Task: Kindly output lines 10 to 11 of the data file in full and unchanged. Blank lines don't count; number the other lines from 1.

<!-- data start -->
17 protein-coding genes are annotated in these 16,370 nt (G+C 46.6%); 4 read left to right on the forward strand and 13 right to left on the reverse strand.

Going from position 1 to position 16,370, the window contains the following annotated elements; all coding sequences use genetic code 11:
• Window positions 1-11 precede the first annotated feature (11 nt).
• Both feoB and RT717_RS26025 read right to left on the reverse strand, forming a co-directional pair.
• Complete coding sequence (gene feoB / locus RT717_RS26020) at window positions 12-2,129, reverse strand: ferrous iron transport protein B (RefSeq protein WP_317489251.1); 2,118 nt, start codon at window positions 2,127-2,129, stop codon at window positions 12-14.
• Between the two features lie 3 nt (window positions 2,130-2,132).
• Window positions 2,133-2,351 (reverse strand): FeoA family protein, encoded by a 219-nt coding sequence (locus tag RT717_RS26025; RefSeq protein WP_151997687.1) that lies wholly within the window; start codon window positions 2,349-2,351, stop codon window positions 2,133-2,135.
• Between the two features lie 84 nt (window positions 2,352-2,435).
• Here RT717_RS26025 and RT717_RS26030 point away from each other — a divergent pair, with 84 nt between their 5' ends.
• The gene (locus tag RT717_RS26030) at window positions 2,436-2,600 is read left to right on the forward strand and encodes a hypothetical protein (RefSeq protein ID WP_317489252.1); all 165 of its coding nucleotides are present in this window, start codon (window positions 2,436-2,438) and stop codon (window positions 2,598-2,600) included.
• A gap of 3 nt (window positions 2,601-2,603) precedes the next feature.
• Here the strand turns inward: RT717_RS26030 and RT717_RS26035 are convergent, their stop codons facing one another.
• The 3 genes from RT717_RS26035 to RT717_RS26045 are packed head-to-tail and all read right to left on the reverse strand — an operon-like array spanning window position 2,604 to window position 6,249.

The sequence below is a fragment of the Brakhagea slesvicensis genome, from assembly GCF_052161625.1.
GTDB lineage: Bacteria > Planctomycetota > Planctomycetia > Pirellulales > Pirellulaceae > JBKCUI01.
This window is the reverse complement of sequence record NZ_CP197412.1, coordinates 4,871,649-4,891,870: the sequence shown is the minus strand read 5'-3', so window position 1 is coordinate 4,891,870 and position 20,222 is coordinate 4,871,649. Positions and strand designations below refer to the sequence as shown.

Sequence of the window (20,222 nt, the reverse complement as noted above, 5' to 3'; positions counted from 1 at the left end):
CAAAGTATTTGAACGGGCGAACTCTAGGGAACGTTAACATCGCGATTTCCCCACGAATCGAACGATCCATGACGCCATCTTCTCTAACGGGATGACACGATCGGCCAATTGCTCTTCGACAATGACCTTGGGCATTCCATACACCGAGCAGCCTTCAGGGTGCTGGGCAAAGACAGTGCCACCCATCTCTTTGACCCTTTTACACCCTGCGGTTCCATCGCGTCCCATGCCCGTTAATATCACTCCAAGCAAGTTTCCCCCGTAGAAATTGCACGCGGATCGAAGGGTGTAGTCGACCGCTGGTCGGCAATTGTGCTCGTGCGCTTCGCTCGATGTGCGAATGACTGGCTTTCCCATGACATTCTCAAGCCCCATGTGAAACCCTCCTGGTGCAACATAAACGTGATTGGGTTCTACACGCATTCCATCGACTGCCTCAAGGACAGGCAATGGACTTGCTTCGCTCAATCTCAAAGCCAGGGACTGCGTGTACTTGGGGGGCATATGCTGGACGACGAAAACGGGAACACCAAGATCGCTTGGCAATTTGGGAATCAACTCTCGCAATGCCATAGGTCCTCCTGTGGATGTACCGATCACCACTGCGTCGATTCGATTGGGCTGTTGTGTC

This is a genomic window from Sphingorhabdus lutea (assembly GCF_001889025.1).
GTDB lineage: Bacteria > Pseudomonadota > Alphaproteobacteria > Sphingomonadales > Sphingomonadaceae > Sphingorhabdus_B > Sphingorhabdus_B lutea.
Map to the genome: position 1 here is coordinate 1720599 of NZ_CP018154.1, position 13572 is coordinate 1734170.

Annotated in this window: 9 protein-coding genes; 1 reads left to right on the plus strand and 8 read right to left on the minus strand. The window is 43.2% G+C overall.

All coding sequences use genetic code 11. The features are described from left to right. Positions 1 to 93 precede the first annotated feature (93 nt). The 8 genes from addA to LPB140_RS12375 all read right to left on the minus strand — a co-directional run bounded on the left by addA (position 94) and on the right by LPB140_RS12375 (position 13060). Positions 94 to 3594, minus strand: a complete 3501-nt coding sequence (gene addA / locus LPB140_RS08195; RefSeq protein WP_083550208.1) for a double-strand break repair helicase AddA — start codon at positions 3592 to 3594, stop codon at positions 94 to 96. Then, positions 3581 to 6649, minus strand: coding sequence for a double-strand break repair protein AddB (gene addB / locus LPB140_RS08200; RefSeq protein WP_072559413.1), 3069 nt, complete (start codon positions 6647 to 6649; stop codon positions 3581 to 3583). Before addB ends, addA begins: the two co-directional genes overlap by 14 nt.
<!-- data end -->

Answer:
• The gene (locus tag RT717_RS26030) at window positions 2,436-2,600 is read left to right on the forward strand and encodes a hypothetical protein (RefSeq protein ID WP_317489252.1); all 165 of its coding nucleotides are present in this window, start codon (window positions 2,436-2,438) and stop codon (window positions 2,598-2,600) included.
• A gap of 3 nt (window positions 2,601-2,603) precedes the next feature.